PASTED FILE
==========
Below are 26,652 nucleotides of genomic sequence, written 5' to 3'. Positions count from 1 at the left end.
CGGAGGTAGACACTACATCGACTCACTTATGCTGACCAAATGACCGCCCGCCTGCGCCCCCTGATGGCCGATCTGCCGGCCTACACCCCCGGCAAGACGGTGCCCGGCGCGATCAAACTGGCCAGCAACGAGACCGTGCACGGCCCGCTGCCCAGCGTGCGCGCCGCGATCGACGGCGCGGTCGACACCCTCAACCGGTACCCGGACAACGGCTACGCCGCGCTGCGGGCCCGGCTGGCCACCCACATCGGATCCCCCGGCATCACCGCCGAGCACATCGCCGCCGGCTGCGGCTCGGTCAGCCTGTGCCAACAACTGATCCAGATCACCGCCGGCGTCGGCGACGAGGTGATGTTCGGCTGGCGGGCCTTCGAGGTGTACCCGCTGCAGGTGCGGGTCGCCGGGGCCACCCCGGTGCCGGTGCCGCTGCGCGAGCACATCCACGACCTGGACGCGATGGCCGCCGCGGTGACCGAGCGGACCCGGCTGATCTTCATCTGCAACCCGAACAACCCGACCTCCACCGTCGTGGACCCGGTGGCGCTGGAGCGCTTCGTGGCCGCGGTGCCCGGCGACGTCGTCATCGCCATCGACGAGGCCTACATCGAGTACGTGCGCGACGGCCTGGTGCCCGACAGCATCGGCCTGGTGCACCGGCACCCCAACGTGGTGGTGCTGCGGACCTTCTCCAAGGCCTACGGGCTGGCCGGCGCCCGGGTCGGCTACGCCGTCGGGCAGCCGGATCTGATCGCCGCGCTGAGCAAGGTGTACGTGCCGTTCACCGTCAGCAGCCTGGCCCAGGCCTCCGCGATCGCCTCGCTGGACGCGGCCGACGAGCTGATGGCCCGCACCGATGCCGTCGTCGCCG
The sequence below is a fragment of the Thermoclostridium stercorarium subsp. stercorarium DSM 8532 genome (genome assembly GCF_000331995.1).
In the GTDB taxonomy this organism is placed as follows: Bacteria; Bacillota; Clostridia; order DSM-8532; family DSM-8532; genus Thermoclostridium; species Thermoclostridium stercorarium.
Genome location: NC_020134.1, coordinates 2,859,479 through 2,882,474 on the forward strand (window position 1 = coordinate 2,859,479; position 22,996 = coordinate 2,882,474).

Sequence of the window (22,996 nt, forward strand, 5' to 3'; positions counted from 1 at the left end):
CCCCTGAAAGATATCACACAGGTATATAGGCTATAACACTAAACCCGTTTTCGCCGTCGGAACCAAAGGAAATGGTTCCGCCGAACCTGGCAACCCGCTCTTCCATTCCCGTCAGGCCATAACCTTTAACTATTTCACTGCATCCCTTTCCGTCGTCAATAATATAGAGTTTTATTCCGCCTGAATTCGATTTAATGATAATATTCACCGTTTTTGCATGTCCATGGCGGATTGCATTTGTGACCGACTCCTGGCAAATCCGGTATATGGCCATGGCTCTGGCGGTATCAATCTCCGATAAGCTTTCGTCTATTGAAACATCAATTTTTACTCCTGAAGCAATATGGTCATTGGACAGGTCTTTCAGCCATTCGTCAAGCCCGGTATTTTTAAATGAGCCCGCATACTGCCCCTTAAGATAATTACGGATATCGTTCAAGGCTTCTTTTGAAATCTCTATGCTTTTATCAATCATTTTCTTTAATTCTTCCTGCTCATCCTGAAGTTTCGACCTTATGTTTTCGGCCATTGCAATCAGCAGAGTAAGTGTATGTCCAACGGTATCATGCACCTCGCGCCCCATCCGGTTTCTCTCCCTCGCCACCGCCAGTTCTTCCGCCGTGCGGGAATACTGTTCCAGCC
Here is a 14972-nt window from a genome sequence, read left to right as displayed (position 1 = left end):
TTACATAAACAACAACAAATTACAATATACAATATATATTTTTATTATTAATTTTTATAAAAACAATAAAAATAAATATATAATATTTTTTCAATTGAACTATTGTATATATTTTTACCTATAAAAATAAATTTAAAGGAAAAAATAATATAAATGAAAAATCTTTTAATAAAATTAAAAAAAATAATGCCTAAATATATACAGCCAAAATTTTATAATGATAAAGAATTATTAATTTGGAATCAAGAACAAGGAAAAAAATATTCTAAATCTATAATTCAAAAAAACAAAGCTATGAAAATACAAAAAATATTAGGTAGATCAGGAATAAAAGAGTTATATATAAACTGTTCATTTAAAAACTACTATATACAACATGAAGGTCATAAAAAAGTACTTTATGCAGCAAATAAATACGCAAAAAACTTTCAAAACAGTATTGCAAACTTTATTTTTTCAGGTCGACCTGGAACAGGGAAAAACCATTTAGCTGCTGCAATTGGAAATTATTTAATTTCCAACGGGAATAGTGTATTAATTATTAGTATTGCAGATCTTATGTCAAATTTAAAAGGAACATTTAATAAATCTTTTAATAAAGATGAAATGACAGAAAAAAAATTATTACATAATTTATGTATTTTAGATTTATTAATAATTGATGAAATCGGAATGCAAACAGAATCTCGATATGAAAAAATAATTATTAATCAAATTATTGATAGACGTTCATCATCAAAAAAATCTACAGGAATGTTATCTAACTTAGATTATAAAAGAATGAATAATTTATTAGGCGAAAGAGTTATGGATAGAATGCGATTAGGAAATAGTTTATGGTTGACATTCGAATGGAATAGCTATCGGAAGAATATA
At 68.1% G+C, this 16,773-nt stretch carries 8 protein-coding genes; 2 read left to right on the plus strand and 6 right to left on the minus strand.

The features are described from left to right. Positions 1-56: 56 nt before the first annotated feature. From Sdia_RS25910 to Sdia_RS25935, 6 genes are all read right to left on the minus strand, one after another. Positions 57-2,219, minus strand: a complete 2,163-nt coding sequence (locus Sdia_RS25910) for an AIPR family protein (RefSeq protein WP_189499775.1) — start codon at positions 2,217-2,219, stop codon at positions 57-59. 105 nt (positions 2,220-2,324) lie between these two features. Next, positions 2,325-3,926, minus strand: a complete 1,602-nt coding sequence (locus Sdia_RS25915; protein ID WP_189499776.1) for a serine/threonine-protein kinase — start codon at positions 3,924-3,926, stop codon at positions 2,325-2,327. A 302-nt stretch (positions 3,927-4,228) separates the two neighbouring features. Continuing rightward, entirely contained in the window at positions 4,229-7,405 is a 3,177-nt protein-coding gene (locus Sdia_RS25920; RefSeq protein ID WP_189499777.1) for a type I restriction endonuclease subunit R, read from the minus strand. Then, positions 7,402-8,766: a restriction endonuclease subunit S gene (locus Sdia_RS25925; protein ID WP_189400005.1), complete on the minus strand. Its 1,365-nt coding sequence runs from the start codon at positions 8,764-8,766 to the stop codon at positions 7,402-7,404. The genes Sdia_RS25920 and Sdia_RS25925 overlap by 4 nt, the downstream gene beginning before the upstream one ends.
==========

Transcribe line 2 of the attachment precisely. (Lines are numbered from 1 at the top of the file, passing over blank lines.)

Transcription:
CGGAGGTAGACACTACATCGACTCACTTATGCTGACCAAATGACCGCCCGCCTGCGCCCCCTGATGGCCGATCTGCCGGCCTACACCCCCGGCAAGACGGTGCCCGGCGCGATCAAACTGGCCAGCAACGAGACCGTGCACGGCCCGCTGCCCAGCGTGCGCGCCGCGATCGACGGCGCGGTCGACACCCTCAACCGGTACCCGGACAACGGCTACGCCGCGCTGCGGGCCCGGCTGGCCACCCACATCGGATCCCCCGGCATCACCGCCGAGCACATCGCCGCCGGCTGCGGCTCGGTCAGCCTGTGCCAACAACTGATCCAGATCACCGCCGGCGTCGGCGACGAGGTGATGTTCGGCTGGCGGGCCTTCGAGGTGTACCCGCTGCAGGTGCGGGTCGCCGGGGCCACCCCGGTGCCGGTGCCGCTGCGCGAGCACATCCACGACCTGGACGCGATGGCCGCCGCGGTGACCGAGCGGACCCGGCTGATCTTCATCTGCAACCCGAACAACCCGACCTCCACCGTCGTGGACCCGGTGGCGCTGGAGCGCTTCGTGGCCGCGGTGCCCGGCGACGTCGTCATCGCCATCGACGAGGCCTACATCGAGTACGTGCGCGACGGCCTGGTGCCCGACAGCATCGGCCTGGTGCACCGGCACCCCAACGTGGTGGTGCTGCGGACCTTCTCCAAGGCCTACGGGCTGGCCGGCGCCCGGGTCGGCTACGCCGTCGGGCAGCCGGATCTGATCGCCGCGCTGAGCAAGGTGTACGTGCCGTTCACCGTCAGCAGCCTGGCCCAGGCCTCCGCGATCGCCTCGCTGGACGCGGCCGACGAGCTGATGGCCCGCACCGATGCCGTCGTCGCCG